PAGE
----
By DAVID MERCER (AP) – 5 days ago
CHAMPAIGN, Ill. — When the weed killer Roundup was introduced in the 1970s, it proved it could kill nearly any plant while still being safer than many other herbicides, and it allowed farmers to give up harsher chemicals and reduce tilling that can contribute to erosion.
But 24 years later, a few sturdy species of weed resistant to Roundup have evolved, forcing farmers to return to some of the less environmentally safe practices they abandoned decades ago.

The situation is the worst in the South, where some farmers now walk fields with hoes, killing weeds in a way their great-grandfathers were happy to leave behind. And the problem is spreading quickly across the Corn Belt and beyond, with Roundup now proving unreliable in killing at least 10 weed species in at least 22 states. Some species, like Palmer amaranth in Arkansas and water hemp and marestail in Illinois, grow fast and big, producing tens of thousands of seeds.

"It's getting to be a big deal," said Mike Plumer, a 61-year-old farmer and University of Illinois agronomist who grows soybeans and cotton near the southern Illinois community of Creal Springs. "If you've got it, it's a real big deal."(Mike is a friend in Illinois)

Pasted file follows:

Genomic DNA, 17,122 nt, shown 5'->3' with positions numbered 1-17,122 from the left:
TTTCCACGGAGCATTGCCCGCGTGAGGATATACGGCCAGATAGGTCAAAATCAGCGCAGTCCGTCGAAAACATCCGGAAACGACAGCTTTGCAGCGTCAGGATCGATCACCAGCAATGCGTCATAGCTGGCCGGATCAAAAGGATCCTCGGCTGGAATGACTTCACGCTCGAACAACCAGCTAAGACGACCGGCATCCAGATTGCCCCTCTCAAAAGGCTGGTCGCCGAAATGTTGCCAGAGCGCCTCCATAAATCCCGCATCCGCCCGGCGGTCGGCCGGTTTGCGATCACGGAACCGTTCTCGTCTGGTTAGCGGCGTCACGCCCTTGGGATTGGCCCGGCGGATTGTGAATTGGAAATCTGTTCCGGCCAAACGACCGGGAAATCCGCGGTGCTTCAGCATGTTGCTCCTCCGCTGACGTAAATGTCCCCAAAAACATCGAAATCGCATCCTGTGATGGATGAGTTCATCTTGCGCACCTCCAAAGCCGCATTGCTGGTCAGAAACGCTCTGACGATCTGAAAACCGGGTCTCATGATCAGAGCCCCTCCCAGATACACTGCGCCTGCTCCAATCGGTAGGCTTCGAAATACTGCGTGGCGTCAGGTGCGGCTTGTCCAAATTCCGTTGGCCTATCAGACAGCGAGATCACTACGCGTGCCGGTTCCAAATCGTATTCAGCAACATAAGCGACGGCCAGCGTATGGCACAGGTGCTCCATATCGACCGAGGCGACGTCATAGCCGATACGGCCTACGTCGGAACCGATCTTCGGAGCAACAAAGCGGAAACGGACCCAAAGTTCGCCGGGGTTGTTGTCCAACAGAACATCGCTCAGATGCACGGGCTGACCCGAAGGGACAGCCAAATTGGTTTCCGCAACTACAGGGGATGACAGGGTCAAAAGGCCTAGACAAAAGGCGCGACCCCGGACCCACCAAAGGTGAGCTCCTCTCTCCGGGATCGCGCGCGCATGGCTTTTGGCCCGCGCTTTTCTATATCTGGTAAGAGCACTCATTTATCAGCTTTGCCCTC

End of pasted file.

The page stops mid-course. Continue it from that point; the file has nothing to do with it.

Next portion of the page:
When Monsanto introduced Roundup in 1976, "it was like the best thing since sliced bread," said Garry Niemeyer, who grows corn and soybeans near Auburn in central Illinois.

The weed killer, known generically as glyphosate, is absorbed through plants' leaves and kills them by blocking the production of proteins they need to grow. At the same time, the U.S. Environmental Protection Agency considers it to have little toxicity to people and animals, and aside from the plants it's sprayed on, it's less of a threat to the environment because it quickly binds to soil and becomes inactive.

Monsanto's introduction of seeds designed to survive Roundup made things even better for farmers because they could spray it on emerging crops to wipe out the weeds growing alongside them. Seeds containing Monsanto's Roundup Ready traits are now used to grow about 90 percent of the nation's soybeans and 70 percent of its corn and cotton.

With increased reliance on Roundup, herbicide use on corn decreased from 2.76 pounds an acre in 1994 to 2.06 in 2005, the most recent year for which the U.S. Department of Agriculture has data. Spread that out over the 81.8 million acres planted in 2005, and it's a decrease of more than 57 million pounds of herbicides annually.

Farmers also found they could cut back or in some cases eliminate tilling, reducing erosion and fuel use.

But with any herbicide, the more it's used, the more likely it'll run into individual plants within a species that have just enough genetic variation to survive what kills most of their relatives. With each generation, the survivors represent a larger percentage of the species.